Jesus undermines social and racial exclusionary practices with unconditional love and embrace. In His death,
resurrection, and ascension, reconciliation is accomplished.

The “gospel” - Jesus reconciles all brokenness, reversing patterns of human exclusion with His embrace - seen
finally in His death, resurrection, and ascension.

Jesus’ Summary

Jesus invites all humanity into His kingdom, summing up the story to-date:

Luke 10:27-8 - “Love the Lord your God with all your heart and with all your soul and with all your strength
and with all your mind and love your neighbor as yourself…. Do this and you will live.”

Matthew 7:12 - “So in everything do to others what you would have them do to you; for this sums up the Law
and the Prophets.”

God Speaks, and Speaks, and Speaks

E.g., 1 John.

Source of reconciliation: 1 John 3:1

Seen in: 1 John 1:3-7; 2:3-6, 9-11, 29; 3:6-11, 14-18, 21-24; 4:7-8, 11-12, 19-21; 5:2

A Real Problem

Yet, it is still “appalling that the most segregated hour of Christian America is eleven o’clock on Sunday
morning.” (Martin Luther King, Jr.)

Only ca. 8 % of Christian congregations in the U.S. are racially mixed to a significant degree (Protestant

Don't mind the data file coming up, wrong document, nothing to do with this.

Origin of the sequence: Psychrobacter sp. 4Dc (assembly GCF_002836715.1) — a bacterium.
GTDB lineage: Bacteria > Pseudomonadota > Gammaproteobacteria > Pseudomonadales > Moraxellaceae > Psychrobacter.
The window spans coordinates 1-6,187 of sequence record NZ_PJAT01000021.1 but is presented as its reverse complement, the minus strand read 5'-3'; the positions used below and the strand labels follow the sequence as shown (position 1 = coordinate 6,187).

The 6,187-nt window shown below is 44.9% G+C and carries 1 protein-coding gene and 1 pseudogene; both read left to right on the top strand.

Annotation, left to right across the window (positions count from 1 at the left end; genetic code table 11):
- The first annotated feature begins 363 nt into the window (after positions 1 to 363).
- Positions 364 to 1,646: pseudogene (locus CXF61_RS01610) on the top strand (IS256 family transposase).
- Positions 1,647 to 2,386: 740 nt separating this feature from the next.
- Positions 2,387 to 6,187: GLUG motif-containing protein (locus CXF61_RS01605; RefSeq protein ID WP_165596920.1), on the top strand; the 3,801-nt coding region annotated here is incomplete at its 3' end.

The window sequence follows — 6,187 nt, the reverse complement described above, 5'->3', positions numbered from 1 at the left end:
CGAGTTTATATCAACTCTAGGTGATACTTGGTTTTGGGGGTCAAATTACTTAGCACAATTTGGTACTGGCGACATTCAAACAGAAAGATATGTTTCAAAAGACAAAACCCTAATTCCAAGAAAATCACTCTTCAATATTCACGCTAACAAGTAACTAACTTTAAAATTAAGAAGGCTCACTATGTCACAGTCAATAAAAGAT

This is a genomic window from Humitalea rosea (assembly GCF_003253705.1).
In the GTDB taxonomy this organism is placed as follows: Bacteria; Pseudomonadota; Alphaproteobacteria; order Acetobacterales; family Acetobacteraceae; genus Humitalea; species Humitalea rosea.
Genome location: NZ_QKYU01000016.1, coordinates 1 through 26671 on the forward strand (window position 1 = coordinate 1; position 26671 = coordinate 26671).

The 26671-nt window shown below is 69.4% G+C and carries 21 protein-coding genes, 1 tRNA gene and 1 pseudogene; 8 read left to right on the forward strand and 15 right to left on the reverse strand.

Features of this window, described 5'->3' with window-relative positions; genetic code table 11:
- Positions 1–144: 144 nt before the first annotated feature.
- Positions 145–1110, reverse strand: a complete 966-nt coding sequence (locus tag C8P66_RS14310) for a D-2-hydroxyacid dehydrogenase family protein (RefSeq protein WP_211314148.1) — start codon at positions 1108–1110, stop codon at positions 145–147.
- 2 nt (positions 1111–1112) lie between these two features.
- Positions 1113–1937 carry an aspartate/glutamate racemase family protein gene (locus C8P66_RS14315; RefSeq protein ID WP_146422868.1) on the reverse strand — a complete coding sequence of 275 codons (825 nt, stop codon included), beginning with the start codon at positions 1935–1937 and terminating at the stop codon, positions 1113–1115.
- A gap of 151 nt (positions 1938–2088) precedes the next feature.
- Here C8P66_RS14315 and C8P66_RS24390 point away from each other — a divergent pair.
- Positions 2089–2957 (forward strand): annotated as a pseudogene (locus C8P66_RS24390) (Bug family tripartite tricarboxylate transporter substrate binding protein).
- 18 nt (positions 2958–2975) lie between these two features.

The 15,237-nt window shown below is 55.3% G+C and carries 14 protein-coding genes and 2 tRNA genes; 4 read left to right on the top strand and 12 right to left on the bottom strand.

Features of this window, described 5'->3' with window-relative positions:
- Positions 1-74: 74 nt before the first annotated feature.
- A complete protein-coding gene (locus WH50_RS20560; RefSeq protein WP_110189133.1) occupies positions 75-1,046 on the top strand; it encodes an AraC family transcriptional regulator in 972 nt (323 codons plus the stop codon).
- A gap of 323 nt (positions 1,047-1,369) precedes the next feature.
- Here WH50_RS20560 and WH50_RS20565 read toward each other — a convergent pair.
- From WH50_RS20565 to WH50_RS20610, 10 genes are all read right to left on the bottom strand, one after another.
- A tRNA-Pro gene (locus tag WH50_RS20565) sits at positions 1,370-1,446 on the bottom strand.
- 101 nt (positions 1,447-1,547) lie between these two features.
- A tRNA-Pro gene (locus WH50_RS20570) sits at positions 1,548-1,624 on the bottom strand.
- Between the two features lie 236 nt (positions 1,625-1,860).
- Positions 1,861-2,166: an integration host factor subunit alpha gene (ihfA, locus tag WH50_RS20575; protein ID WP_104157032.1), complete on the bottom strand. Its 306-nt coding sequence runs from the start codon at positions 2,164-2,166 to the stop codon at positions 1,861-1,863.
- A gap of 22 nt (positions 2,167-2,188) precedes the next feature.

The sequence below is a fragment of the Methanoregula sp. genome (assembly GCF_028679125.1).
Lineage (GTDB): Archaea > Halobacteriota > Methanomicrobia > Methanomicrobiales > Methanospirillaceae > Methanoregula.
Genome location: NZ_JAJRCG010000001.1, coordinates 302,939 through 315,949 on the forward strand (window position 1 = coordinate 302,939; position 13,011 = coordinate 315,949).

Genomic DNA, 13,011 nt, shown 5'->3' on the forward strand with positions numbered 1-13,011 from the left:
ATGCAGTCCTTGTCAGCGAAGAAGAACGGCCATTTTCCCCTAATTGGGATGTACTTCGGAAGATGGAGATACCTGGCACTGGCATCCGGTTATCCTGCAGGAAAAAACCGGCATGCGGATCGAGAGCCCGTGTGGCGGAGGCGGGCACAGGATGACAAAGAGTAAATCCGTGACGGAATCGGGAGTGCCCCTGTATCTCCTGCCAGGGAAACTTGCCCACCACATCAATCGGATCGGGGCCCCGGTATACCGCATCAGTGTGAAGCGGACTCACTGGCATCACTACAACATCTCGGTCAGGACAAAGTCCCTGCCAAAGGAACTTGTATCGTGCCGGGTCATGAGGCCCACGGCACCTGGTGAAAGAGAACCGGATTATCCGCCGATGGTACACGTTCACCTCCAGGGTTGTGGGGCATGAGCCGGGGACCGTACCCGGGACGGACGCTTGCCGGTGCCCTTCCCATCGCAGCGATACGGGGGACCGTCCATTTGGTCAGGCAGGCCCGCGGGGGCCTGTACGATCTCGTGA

congregations being the least mixed). (Michael Emerson)

Like our Israelite ancestors, American Christians have pirated our privilege as vessels of God’s reconciling
power. God’s chosen people have chosen to become racist, nationalistic, individualists … enemies of God and
demonizers of other people.

Real Reflection on Racism

Has Christ accomplished racial reconciliation? Has God come and fixed racism?

Ephesians 1:19-23 - Yes, “in His people” (v. 18) … “the church” (v. 22).

God’s victory over racism is accomplished and demonstrated in “the gospel” i.e., “the good news” of God (2
aspects of one inseparable, reconciling work):

a. Reconciling humanity to God - Ephesians 2:1-10. Reconciliation being experienced in God making
spiritually dead people alive - uniting people to God “in the life of Christ” to do good works….